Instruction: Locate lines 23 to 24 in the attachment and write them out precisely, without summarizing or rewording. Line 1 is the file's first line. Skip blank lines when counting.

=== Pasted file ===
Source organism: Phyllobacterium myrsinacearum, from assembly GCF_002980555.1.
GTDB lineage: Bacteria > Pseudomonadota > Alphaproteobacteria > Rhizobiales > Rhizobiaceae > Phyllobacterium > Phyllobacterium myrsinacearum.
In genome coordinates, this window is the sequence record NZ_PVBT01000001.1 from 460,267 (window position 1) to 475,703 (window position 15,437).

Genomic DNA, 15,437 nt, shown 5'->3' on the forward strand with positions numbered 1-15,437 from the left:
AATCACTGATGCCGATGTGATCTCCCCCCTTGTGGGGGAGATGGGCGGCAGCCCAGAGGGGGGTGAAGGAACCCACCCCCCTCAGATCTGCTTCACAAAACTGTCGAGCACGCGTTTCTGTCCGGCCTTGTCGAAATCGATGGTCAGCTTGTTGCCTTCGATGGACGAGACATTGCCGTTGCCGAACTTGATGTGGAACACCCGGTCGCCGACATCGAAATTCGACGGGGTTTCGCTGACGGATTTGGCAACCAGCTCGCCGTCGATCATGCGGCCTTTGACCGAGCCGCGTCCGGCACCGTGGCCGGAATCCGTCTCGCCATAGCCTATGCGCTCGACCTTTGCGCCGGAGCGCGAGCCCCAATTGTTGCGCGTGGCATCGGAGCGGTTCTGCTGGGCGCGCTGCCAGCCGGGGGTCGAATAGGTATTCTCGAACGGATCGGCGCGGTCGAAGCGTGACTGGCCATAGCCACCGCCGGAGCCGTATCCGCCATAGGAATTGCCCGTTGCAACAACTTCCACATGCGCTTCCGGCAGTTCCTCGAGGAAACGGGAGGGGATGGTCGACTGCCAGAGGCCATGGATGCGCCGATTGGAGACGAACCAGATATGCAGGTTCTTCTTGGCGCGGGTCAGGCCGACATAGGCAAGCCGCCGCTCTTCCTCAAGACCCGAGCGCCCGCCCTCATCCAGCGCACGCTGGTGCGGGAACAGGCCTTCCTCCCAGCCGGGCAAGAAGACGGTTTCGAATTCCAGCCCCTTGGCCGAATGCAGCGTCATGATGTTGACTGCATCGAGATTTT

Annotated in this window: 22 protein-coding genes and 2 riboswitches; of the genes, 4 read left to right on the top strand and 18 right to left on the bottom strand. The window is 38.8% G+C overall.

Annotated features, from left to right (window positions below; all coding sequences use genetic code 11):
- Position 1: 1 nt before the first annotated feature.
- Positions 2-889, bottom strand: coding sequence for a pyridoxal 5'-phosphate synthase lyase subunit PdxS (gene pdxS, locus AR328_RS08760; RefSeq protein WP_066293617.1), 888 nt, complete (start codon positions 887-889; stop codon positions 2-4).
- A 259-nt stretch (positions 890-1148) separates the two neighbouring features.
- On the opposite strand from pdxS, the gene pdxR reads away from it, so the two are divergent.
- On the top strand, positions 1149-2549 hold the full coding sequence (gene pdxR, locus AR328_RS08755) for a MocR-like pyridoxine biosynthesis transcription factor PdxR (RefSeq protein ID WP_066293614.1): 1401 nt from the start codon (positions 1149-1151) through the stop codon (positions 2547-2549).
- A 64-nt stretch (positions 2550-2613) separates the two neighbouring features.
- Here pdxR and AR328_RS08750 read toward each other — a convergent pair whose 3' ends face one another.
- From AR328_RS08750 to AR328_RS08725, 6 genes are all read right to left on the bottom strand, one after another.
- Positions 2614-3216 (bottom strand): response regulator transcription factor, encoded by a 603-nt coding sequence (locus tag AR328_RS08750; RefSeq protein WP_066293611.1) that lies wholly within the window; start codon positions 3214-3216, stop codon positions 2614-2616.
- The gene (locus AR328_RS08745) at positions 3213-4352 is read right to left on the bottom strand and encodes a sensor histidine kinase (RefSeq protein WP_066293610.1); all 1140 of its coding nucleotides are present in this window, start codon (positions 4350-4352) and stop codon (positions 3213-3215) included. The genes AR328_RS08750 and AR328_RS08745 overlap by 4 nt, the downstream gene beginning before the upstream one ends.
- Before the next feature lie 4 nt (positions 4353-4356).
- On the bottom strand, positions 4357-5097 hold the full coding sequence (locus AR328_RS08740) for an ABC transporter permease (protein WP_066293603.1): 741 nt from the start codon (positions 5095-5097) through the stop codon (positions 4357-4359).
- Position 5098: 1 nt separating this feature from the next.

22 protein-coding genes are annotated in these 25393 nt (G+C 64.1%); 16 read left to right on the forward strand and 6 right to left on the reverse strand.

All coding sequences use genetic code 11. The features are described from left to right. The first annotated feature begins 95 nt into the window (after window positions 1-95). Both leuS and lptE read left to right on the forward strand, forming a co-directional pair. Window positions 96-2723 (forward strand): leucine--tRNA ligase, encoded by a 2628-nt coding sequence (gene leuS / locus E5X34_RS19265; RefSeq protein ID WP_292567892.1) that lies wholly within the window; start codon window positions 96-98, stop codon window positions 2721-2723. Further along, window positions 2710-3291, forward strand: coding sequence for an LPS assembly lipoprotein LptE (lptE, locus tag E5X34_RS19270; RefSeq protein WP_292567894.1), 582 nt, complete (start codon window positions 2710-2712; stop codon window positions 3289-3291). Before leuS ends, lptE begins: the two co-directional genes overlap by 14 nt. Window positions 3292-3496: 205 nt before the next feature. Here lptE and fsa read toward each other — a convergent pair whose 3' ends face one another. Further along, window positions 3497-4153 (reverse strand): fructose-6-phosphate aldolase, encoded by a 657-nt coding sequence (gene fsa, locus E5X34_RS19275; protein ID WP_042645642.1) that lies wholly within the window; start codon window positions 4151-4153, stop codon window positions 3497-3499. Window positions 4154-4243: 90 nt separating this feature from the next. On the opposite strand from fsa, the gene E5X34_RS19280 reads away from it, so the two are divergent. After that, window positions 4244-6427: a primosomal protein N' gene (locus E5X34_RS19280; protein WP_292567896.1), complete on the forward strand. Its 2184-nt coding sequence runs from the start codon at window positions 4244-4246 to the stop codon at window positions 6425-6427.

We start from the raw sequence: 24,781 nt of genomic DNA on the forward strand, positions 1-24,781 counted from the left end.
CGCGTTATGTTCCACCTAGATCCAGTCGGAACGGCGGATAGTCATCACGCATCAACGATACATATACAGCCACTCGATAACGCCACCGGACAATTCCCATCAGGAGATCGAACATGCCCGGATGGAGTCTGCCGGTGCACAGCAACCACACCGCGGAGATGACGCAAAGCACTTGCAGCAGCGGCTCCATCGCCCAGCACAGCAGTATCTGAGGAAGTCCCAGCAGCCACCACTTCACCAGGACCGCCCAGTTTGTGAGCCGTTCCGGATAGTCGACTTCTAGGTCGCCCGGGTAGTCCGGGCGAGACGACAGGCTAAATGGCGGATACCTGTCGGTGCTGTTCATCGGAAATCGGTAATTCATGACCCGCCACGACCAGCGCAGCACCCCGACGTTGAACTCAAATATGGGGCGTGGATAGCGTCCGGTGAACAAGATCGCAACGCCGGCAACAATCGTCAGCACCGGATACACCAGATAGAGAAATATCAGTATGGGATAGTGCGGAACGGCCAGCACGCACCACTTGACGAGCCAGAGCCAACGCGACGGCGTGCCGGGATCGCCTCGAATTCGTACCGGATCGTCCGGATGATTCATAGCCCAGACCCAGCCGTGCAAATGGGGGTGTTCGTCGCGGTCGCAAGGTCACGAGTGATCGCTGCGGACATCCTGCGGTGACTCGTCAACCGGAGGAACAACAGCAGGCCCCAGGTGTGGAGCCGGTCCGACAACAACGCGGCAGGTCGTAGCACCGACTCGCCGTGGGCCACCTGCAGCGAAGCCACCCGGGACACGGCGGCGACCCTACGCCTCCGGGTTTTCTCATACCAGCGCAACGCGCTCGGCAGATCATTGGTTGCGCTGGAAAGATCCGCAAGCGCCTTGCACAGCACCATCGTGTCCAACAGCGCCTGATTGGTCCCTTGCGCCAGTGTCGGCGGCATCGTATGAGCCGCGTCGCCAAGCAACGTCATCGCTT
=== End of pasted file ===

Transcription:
We start from the raw sequence: 24,781 nt of genomic DNA on the forward strand, positions 1-24,781 counted from the left end.
CGCGTTATGTTCCACCTAGATCCAGTCGGAACGGCGGATAGTCATCACGCATCAACGATACATATACAGCCACTCGATAACGCCACCGGACAATTCCCATCAGGAGATCGAACATGCCCGGATGGAGTCTGCCGGTGCACAGCAACCACACCGCGGAGATGACGCAAAGCACTTGCAGCAGCGGCTCCATCGCCCAGCACAGCAGTATCTGAGGAAGTCCCAGCAGCCACCACTTCACCAGGACCGCCCAGTTTGTGAGCCGTTCCGGATAGTCGACTTCTAGGTCGCCCGGGTAGTCCGGGCGAGACGACAGGCTAAATGGCGGATACCTGTCGGTGCTGTTCATCGGAAATCGGTAATTCATGACCCGCCACGACCAGCGCAGCACCCCGACGTTGAACTCAAATATGGGGCGTGGATAGCGTCCGGTGAACAAGATCGCAACGCCGGCAACAATCGTCAGCACCGGATACACCAGATAGAGAAATATCAGTATGGGATAGTGCGGAACGGCCAGCACGCACCACTTGACGAGCCAGAGCCAACGCGACGGCGTGCCGGGATCGCCTCGAATTCGTACCGGATCGTCCGGATGATTCATAGCCCAGACCCAGCCGTGCAAATGGGGGTGTTCGTCGCGGTCGCAAGGTCACGAGTGATCGCTGCGGACATCCTGCGGTGACTCGTCAACCGGAGGAACAACAGCAGGCCCCAGGTGTGGAGCCGGTCCGACAACAACGCGGCAGGTCGTAGCACCGACTCGCCGTGGGCCACCTGCAGCGAAGCCACCCGGGACACGGCGGCGACCCTACGCCTCCGGGTTTTCTCATACCAGCGCAACGCGCTCGGCAGATCATTGGTTGCGCTGGAAAGATCCGCAAGCGCCTTGCACAGCACCATCGTGTCCAACAGCGCCTGATTGGTCCCTTGCGCCAGTGTCGGCGGCATCGTATGAGCCGCGTCGCCAAGCAACGTCATCGCTT